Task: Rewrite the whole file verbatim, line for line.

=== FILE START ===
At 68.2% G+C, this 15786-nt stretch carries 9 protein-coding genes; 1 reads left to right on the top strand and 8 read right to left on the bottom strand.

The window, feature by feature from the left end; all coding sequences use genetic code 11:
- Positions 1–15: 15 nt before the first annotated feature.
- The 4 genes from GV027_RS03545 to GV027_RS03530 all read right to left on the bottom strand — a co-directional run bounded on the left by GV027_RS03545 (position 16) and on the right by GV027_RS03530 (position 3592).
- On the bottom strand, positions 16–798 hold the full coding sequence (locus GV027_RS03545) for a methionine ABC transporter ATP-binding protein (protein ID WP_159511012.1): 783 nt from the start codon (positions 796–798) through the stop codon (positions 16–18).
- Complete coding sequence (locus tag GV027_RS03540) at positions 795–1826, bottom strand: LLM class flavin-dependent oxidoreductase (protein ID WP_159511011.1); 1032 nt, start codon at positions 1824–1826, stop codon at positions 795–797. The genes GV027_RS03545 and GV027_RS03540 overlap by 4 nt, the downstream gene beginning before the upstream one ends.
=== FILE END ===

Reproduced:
At 68.2% G+C, this 15786-nt stretch carries 9 protein-coding genes; 1 reads left to right on the top strand and 8 read right to left on the bottom strand.

The window, feature by feature from the left end; all coding sequences use genetic code 11:
- Positions 1–15: 15 nt before the first annotated feature.
- The 4 genes from GV027_RS03545 to GV027_RS03530 all read right to left on the bottom strand — a co-directional run bounded on the left by GV027_RS03545 (position 16) and on the right by GV027_RS03530 (position 3592).
- On the bottom strand, positions 16–798 hold the full coding sequence (locus GV027_RS03545) for a methionine ABC transporter ATP-binding protein (protein ID WP_159511012.1): 783 nt from the start codon (positions 796–798) through the stop codon (positions 16–18).
- Complete coding sequence (locus tag GV027_RS03540) at positions 795–1826, bottom strand: LLM class flavin-dependent oxidoreductase (protein ID WP_159511011.1); 1032 nt, start codon at positions 1824–1826, stop codon at positions 795–797. The genes GV027_RS03545 and GV027_RS03540 overlap by 4 nt, the downstream gene beginning before the upstream one ends.